Ethiopia is endowed with abundant agricultural resources because of its vast areas of fertile land, diverse climate, generally adequate rainfall, and large labor pool. The county’s economy is highly dependent on agriculture, which accounts for 40 percent of the GDP, 80 percent of exports, and an estimated 75 percent of the country’s workforce.
Despite this potential, however, the agriculture sector has been poorly developed. The country is known for the regular food shortage that occurred due to droughts, sudden outbreaks of natural disasters, pests, lack of rainfall, and shortage of technological advancement in the past centuries. Furthermore, the fast-increasing population with traditional farming practices is also another challenge to the agriculture sector.
Taking these challenges into consideration, the government has been implementing summer wheat irrigation development programs across the nation. According to the Ethiopian Institute for Agricultural Research (EIAR), the summer seasons farming is essential to increase agricultural products. It is also significant to produce surplus wheat that replaces the imported ones.
In order to harmonize the wheat demand of the nation, Currently, Ethiopia imports an average of 10-15 million quintals of wheat per annum, costing around 300-400 million USD which puts pressure on the already meager foreign currency reserve of the country. Hence, to minimize the imbalance between supply and demand for wheat, the government has been intensifying summer wheat development works.
Studies indicated that wheat yields under rain-fed conditions are much less than under irrigated agriculture due to highly uncertain rains. The spatial and temporal distribution of rainfall is very uneven, often failing to meet crop water requirements when required. The use of high-efficiency irrigation systems to supplement crop water requirements in case of rain failure is a viable option.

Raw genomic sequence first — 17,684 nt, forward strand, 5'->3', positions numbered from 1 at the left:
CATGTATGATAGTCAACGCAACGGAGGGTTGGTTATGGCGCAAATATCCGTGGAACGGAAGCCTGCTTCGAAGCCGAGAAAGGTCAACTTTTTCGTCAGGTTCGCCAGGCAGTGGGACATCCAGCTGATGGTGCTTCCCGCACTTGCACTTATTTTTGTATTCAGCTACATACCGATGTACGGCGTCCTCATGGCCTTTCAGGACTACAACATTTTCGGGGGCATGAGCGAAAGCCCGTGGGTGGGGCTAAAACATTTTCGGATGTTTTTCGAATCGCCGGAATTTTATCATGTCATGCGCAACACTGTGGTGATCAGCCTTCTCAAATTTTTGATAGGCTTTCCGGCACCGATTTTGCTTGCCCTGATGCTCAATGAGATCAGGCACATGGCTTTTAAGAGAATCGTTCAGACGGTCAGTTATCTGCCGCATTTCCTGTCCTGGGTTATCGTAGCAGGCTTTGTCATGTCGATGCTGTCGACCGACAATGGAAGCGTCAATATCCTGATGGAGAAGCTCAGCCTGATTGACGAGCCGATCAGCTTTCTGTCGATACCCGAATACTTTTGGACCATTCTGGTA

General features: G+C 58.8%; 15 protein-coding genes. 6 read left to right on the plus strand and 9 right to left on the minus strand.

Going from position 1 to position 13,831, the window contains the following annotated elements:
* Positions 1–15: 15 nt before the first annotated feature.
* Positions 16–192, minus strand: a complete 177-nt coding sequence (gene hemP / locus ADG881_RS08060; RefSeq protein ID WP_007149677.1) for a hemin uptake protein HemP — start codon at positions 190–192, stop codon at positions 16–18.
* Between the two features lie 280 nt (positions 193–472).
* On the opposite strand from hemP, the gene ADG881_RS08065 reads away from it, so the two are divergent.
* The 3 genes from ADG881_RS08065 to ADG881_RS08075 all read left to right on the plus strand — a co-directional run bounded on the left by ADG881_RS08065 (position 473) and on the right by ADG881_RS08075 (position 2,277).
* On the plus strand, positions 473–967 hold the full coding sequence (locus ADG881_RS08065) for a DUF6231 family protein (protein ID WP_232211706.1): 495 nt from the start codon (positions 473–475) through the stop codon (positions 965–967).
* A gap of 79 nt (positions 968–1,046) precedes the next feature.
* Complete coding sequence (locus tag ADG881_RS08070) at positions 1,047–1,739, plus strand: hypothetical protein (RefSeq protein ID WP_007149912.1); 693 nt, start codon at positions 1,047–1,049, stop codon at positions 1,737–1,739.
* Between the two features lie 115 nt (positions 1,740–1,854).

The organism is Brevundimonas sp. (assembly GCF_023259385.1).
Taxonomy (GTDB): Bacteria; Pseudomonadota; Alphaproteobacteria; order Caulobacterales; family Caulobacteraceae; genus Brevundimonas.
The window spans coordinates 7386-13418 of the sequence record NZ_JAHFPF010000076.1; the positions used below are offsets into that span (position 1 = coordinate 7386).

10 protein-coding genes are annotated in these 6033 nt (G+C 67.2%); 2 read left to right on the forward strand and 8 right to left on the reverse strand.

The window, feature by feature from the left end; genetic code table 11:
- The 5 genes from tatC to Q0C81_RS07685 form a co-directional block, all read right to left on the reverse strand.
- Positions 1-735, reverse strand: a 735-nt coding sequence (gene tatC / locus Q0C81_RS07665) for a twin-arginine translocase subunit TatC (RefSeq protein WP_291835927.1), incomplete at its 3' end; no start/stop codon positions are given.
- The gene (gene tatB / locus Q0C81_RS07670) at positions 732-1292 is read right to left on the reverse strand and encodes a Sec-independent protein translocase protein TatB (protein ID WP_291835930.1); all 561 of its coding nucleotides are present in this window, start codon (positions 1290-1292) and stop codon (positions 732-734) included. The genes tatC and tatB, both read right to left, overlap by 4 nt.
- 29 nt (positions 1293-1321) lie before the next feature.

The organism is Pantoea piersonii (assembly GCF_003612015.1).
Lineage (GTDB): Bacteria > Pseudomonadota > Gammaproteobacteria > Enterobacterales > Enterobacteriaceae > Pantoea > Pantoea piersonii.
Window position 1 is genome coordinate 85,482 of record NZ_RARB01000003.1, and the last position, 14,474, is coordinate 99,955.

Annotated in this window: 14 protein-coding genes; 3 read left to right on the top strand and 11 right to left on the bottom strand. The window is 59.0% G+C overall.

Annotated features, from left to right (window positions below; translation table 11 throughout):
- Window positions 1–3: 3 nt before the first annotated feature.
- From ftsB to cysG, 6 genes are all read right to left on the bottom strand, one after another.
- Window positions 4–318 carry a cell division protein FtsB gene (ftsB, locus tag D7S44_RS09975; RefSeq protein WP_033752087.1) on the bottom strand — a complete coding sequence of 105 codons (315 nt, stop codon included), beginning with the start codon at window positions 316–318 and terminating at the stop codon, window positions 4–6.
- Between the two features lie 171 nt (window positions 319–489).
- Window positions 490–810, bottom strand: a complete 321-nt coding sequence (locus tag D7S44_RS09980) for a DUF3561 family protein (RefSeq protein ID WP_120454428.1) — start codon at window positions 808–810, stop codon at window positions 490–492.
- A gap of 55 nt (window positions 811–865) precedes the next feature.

As stated by the International Food Policy Research Institute (IFPRI), wheat is preferred by wealthier, urban families, who consume 33 percent more wheat than rural households. Ethiopia needs to rethink its wheat price support system, which does not incentivize farmers and benefits mostly the wealthier, urban consumers. Wheat price support subsidies could, for instance, target bakeries located in poor neighborhoods.
Ethiopian Ministry of Agriculture Minister Oumer Hussein said that Ethiopia, by using various mechanisms and technology, has planned various agricultural activities to increase products. Especially, wheat productions, Conservation of natural resources, and greenery works have been given due attention.
Last year the country, by scaling the use of irrigation works, had planned to cultivate more than 180 thousand hectares, and about 94 percent of the plan had been achieved. This year summer agricultural works has been continuing through various activities, he said.
Ethiopian Minister of Agriculture State Minister Dr. Melse Mekonnen said that in this year’s summer irrigation program the country has planned to cover more than 400,000 hectares of land to produce and harvest more than 18-20 million quintals of summer irrigation wheat.
“Efforts, therefore, are being made to achieve this plan by coordinating with the relevant federal and state stakeholders from the federal to the kebele level, creating a system of technical advice and monitoring by the leadership from the field to the experts and the necessary logistical and technical support.
“Over 300,000 hectares of land has been cultivated so far, accordingly, more than 209,766 hectares have been covered with seeds through irrigation. Weeding and watering the seedling’s work has been also intensified,” he said.
Government Communication Service State Minister of Government Communication Service, Selamawit Kassa in her part noted that the government has allocated 9.8 billion birrs for the construction of 17 irrigation development projects in this year’s summer farming program. Out of the total projects, 12 are currently under construction in various parts of the country.